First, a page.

WASHINGTON – The House Committee on Agriculture released a comprehensive review of the Supplemental Nutrition Assistance Program (SNAP), the result of 16 hearings over the past two years. The report strives to identify the populations served by SNAP, how cash and non-cash benefits are used, and how the program can be improved.
Rep. K. Michael Conaway, committee chairman, said in a statement at the beginning of the report, that the review of SNAP, the populations served by the program and the program’s inner-workings were important as the 115th Congress prepares to reauthorize the program.
“You will find nothing in this report that suggests gutting SNAP or getting rid of a program that does so much to serve so many,” Conaway wrote. “What you will find are a number of ways the program is working successfully and a number of areas in need of improvement. You will find areas for innovation, for adjustment, for education and training, and for rethinking the best ways to serve those in need.”
Among the findings:
- SNAP serves a diverse demographic, and the program must adapt to meet the needs of each recipient. The number of programs serving low-income households has created overlaps and gaps in services.
- Unemployment and underemployment are leading causes of poverty, and promoting pathways to employment is the best way to help individuals become self-sufficient. However, SNAP recipients may face a “welfare cliff” when they are just above the income eligibility level, which can create disincentives to finding work or increasing earnings. This is due to the combination of other welfare programs.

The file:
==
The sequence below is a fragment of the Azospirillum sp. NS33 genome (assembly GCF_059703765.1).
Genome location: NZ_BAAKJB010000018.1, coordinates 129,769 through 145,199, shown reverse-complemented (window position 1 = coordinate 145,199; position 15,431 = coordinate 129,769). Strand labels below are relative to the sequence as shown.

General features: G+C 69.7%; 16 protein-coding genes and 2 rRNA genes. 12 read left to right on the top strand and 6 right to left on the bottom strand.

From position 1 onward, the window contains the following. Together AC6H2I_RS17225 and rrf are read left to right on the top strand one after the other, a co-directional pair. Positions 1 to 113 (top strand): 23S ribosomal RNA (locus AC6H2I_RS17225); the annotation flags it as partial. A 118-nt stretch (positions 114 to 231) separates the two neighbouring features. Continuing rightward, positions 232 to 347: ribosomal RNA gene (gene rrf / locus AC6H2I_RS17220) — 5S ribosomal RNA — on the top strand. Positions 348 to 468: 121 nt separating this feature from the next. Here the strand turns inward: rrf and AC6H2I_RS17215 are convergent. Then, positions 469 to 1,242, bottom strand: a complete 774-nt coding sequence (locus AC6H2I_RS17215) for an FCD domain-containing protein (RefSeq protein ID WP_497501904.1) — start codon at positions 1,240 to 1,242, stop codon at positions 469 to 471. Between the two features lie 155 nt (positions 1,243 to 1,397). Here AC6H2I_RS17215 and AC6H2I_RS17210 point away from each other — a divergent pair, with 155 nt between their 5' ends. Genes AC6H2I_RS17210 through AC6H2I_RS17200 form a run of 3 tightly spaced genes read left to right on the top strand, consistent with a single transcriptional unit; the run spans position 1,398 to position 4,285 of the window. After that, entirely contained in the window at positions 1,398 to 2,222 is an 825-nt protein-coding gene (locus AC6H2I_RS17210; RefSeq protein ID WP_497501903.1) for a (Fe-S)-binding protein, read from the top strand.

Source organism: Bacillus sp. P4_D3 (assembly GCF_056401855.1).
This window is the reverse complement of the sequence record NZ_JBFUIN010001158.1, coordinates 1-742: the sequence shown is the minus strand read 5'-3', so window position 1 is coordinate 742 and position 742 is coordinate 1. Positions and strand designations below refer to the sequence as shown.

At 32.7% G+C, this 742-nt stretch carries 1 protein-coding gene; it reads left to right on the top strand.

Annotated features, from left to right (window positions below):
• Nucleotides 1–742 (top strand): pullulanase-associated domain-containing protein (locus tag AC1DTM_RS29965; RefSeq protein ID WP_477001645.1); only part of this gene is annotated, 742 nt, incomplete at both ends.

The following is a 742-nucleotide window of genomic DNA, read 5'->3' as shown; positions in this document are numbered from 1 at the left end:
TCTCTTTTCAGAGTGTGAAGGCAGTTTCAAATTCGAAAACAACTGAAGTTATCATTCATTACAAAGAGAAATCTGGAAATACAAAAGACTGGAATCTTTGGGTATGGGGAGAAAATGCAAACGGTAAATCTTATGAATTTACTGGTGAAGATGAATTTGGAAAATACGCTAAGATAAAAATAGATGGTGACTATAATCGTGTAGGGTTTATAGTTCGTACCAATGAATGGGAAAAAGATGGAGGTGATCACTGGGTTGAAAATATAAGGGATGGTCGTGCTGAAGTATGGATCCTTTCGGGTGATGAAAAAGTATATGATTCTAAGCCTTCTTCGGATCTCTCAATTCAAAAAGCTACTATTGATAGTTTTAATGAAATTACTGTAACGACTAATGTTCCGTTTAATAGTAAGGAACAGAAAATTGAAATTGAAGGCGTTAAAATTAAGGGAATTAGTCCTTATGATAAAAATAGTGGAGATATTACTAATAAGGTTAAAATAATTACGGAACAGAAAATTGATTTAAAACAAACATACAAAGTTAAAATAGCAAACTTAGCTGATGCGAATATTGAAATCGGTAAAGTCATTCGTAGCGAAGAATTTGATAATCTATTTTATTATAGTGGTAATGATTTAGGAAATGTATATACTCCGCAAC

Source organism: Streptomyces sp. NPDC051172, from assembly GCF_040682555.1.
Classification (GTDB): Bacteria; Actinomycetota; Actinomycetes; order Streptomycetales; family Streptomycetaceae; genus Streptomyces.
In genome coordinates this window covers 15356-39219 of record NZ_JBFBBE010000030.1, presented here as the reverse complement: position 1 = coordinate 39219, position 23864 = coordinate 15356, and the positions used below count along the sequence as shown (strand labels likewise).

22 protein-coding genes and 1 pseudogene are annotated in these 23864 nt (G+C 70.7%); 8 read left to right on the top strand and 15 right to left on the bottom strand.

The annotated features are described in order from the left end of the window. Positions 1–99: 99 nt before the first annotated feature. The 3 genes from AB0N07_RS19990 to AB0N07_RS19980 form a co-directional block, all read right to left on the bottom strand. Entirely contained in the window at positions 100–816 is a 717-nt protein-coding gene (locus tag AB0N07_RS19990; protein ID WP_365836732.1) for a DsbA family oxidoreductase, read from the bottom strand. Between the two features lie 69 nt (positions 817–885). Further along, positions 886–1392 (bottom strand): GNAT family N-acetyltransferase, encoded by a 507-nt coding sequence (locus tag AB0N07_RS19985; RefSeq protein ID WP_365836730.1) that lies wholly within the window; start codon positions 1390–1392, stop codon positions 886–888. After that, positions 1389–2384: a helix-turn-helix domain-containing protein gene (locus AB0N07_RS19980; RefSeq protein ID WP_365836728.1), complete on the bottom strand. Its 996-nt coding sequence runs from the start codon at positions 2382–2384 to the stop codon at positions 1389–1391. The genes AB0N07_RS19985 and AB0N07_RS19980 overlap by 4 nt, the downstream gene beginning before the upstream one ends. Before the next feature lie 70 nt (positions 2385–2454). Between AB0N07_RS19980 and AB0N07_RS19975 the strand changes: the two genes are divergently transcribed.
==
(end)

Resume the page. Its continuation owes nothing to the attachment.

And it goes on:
- SNAP fraud rates can be improved through innovative state and federal strategies and technologies. Data availability — with robust privacy protections — is a key concern in ensuring SNAP is functioning as intended.
- Americans in urban and rural communities cannot improve their diets without adequate access to healthy food and nutrition education.
Commenting on the report, Agriculture Secretary Tom Vilsack said SNAP provides a critical nutrition safety net for millions of Americans, “and we need to do all we can to protect and strengthen the program so it can continue effectively serving American families in need,” he said in a statement.
“Four out of five SNAP participants are children, seniors, people with disabilities, or working adults,” he continued. “SNAP reduces food insecurity, increases access to healthy food, and generates economic activity and creates jobs all along the supply chain — from the store where food is purchased, all the way back to the farmer who produces it. The program has also been shown to have a positive impact on children’s health, academic performance, and long-run economic self-sufficiency. SNAP rewards work with benefits that decrease gradually as earnings increase, and SNAP Employment & Training helps participants build the skills they need to get good-paying jobs and move off the program the right way.”
The report didn’t include recommendations for radical changes to the program, but Vilsack warned against converting SNAP into a block grant.
“Proposals to convert SNAP into a block grant are misguided and would mean the program could no longer respond to economic conditions and serve all eligible Americans without drastically reducing benefits,” he said. “As Congress begins working on the 2018 Farm Bill, they must protect SNAP and resist pressure to weaken the program by turning it into an ineffective block grant.”